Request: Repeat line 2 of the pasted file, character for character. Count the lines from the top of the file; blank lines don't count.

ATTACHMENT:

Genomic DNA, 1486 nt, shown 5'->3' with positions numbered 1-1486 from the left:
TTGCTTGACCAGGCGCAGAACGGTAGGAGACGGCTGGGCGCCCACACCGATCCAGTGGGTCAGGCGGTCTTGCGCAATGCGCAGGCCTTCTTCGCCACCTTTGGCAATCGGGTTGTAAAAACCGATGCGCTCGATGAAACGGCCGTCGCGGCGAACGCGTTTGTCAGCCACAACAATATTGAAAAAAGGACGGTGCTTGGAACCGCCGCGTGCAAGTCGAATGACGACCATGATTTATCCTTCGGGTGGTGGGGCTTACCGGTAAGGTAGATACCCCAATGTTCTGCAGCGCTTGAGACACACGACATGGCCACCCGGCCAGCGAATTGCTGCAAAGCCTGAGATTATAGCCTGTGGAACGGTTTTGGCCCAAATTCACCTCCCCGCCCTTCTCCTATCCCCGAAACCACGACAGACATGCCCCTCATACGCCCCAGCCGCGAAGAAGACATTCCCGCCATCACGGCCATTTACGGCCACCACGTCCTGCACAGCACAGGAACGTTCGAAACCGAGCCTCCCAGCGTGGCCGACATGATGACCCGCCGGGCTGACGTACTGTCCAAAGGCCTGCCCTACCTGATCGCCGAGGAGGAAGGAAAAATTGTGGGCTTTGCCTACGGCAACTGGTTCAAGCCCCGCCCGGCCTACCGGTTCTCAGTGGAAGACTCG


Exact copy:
TTGCTTGACCAGGCGCAGAACGGTAGGAGACGGCTGGGCGCCCACACCGATCCAGTGGGTCAGGCGGTCTTGCGCAATGCGCAGGCCTTCTTCGCCACCTTTGGCAATCGGGTTGTAAAAACCGATGCGCTCGATGAAACGGCCGTCGCGGCGAACGCGTTTGTCAGCCACAACAATATTGAAAAAAGGACGGTGCTTGGAACCGCCGCGTGCAAGTCGAATGACGACCATGATTTATCCTTCGGGTGGTGGGGCTTACCGGTAAGGTAGATACCCCAATGTTCTGCAGCGCTTGAGACACACGACATGGCCACCCGGCCAGCGAATTGCTGCAAAGCCTGAGATTATAGCCTGTGGAACGGTTTTGGCCCAAATTCACCTCCCCGCCCTTCTCCTATCCCCGAAACCACGACAGACATGCCCCTCATACGCCCCAGCCGCGAAGAAGACATTCCCGCCATCACGGCCATTTACGGCCACCACGTCCTGCACAGCACAGGAACGTTCGAAACCGAGCCTCCCAGCGTGGCCGACATGATGACCCGCCGGGCTGACGTACTGTCCAAAGGCCTGCCCTACCTGATCGCCGAGGAGGAAGGAAAAATTGTGGGCTTTGCCTACGGCAACTGGTTCAAGCCCCGCCCGGCCTACCGGTTCTCAGTGGAAGACTCG